> Nashville last November, entitled "The Politics of the Johannine Drama".
      In
      > case you haven't read this paper yet, please see
      > http://bellarmine.lmu.edu/~fjust/John/SBL2000-Conway.html.
      >
      > We encourage a few more folks to participate actively in this discussion
      > (posting comments and questions to Colleen), but still ask everyone to
      limit
      > yourself to no more than one message per day, to give Colleen and everyone
      > else a chance to read and respond to all the messages on a regular basis
      > (hopefully daily).
      >
      > For the schedule of other papers to be discussed in the next few weeks, in
      > case you want to read and prepare in advance, please see
      > http://bellarmine.lmu.edu/~fjust/John/SBL-Discussions.html
      >
      > FJ
      > ~~~~~~~~~~~~~~~~~~~~~~~~~~~~~~~~~~~~~~~~~~~~~~~
      > Felix Just, S.J. - Dept. of Theological Studies
      > Loyola Marymount University - 7900 Loyola Blvd.
      > Los Angeles, CA 90045-8400 - Ph (310) 338-5933
      > Homepage: http://bellarmine.lmu.edu/~fjust
      > ~~~~~~~~~~~~~~~~~~~~~~~~~~~~~~~~~~~~~~~~~~~~~~~
      >
      >
      > SUBSCRIBE: e-mail johannine_literature-subscribe@egroups.com
      > UNSUBSCRIBE: e-mail johannine_literature-unsubscribe@egroups.com
      > PROBLEMS?: e-mail johannine_literature-owner@egroups.com
      >
    • Colleen M. Conway
      ... meaning ... don t ... as ... I guess this the point, as I see it. Since there will be as many concepts of it (i.e., some past event) as there are people
      Message 2 of 2 , Feb 2, 2001
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        > Dear Colleen Conway:
        >
        > In your paper, you approvingly note, Jean Howard has wriitten that
        > "'history' is not objective, transparent, unified, or easily knowable and
        > consequently is extremely problematic as a concept for grounding the
        meaning
        > of a literary text". If this statement is correct, then this has profound
        > implications for someone, like myself, who is interested in uncovering the
        > meaning of John intended by its author(s).
        > However, is this statement correct? History is said to be "a concept".
        > In one sense, this may be right. That is, if there is an eternal and
        > perfect being, then, I suppose, history may exist in the mind of this
        > being as a concept.
        > Still, isn't history simply the past? So, when we say, "Well, it's now
        > history!", do we not mean that "it" belongs to the past? Certainly we
        don't
        > mean that "it" is now a concept. Indeed, each one of us will have a
        > different concept of "it"--so that there will be as many concepts of "it"
        as
        > there are people aware of "it".

        I guess this the point, as I see it. Since there will be as many concepts of
        "it" (i.e., some past event) as there are people aware of "it," Howard's
        statement seems on target--this "it" is not objective, transparent, unified,
        or easily knowable.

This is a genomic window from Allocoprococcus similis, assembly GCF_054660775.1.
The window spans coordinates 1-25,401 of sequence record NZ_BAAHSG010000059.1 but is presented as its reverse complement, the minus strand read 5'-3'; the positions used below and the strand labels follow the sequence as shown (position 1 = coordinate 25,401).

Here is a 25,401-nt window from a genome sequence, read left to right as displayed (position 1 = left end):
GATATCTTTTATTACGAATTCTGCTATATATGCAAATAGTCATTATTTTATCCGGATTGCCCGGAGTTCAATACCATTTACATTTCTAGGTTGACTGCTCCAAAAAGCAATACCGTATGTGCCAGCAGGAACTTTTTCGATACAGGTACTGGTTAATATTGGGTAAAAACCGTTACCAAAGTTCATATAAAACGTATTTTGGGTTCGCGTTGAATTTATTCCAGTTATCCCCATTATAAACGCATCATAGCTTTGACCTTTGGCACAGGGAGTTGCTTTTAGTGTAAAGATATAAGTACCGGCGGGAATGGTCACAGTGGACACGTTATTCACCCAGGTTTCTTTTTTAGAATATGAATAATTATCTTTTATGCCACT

> Also, is there not a sense in which elements of history continue to
        exist
        > in the present? You kick a stone and see in it a sea creature preserved
        > unchanged for millions of years. You also see on the stone stirations
        that
        > are 40,000 years old--with they having been created when it was
        transported
        > by a
        > glacier. You look up in the sky and see a star as it appeared millions of
        > years ago--it taking that long for the light from it to reach your eyes.
        > You read John and you real a text that has remained basically unchanged
        for
        > well over a thousand years.

        Hence, while it must be granted that it is not an easy task to
        > re-construct the meaning of John intended by its author(s) by examining
        the
        > elements from the past that still exist, is it really "extremely
        > problematic"? Isn't the basic problem the practical problem of
        recognizing
        > and fully utiilizing the clues that the text itself provides us rather
        than
        > any theoretical and/or philosophical problem?

        I certainly agree that elements of history continue into the present,
        especially, in the case of New Testament studies, interpretive history. So
        that while we may read a text such as John that is "unchanged for over a
        thousand years" we read it through the lens of an interpretive history that
        is ever-changing. For instance, before redaction criticism and the birth of
        the Johannine community, one would be hard pressed to find readings of the
        Gospel through this particular window to the "past." The "clues" in the text
        would lead the reader to quite different conclusions. My guess is that in
        another thirty years scholars will read such clues in a different way.

        Still, whether or not there is an objective history that one can know is,
        for me, not as crucial as the additional point that Howard makes regarding
        the relationship between history an literature. I am interested in the ways
        that literature participates in historical processes (rather than merely
        reflecting historical fact). How does the Gospel of John become an agent in
        constructing a culture's sense of reality? I think this is a fascinating
        question both in terms of the ancient readers of this Gospel, and for
        contemporary ones.

        Many thanks for your thoughtful response,

        Colleen